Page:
Saturday, November 12, 2016

The Big, Bad Book of Beasts Review

The Big, Bad Book of Beasts by Michael Largo

Largo has created a modern day bestiary.  It is an encyclopedia of animals both real and legend.  It is full of fascinating, fun facts about animals of all kinds.

I have no idea how Largo picked the animals that he put in the book.  It runs from ants and bears to extinct animals like the dodo and the tyrannosaurus rex, there are myths and legends like the phoenix and trolls and cryptids like the chupacabra and the Jersey devil.  There is a little bit of everything.  There are animals I am familiar with and ones I have never heard of before.  I learned a lot of new things even about the animals I thought I knew well.  You get from a few paragraphs to a few pages about each animal.  There is information like life span and habitat and more specific information like how many times a woodpecker will bang his head against a tree in one day.  He explores were myths about animals (even real ones) started and what animal might have been misidentified to start rumors of nonexistent animals.  If you are doing some kind of research I don’t know how much this would help you.  But if you just like to learn about animals it is a great book to visit off and on and read an entry or two.

Friday, November 11, 2016

Friday 56 and Book Beginnings (Nov. 11)

The Friday 56 is hosted by Freda's Voice

*Grab a book, any book.
*Turn to page 56 or 56% in your eReader
(If you have to improvise, that's ok.)
*Find any sentence, (or few, just don't spoil it)
*Post it.
*Add your (url) post in the Linky here. Add the post url, not your blog url.
*It's that simple.

Book Beginning is hosted by Rose City Reader. All you have to do is share the opening line of the book you're reading and what you think about it. Check out the other posts here.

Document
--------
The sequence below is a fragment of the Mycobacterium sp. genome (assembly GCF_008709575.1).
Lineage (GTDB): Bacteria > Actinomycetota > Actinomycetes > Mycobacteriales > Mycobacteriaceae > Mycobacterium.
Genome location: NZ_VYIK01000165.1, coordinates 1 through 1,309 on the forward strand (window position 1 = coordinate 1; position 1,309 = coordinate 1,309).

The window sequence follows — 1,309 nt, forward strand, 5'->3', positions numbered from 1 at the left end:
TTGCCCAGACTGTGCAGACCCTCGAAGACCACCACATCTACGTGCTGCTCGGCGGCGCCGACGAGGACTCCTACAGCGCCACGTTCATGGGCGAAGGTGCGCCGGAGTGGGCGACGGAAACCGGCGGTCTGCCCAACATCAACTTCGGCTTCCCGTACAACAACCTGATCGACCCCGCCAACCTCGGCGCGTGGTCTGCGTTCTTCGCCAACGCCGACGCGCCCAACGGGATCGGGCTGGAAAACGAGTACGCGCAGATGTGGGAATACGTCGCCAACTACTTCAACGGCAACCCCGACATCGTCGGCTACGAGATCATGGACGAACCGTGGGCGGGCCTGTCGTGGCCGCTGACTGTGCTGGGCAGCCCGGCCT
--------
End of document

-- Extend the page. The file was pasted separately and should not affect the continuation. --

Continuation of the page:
My book this week is The Double Game by Dan Fesperman.  A lover of spy novels all of a sudden finds himself in the middle of spy mystery straight out of the cold war.

Book Beginnings:

The Great Man himself was waiting for me on the phone.

The Friday 56:

The transaction is blessedly simple: Purchase one cup of coffee - pricey, but only if you intend to gulp it down and leave - and in exchange you may linger as long as you like.  Your waiter, dressed in a dinner jacket, won't even give you a dirty look, but he will attend to your every need without complaint.  Tip him generously and he probably won't even remember you were there to begin with, in case the authorities ask later.

Makes me want to go to Vienna.

I wasn't sure where this was going at first but it quickly got going.  Early on there are mysterious messages dropped in his mail slot and strangers approaching him on the street.  And then builds from what seems like a game onto something far more serious.  It is filled with interesting characters whose loyalty is unknown and lots of suspense.  It would probably be more fun to read if I knew more about spy novels as they are referenced a lot.  But it does make you want to follow the puzzle along with our hero to figure out what is going on.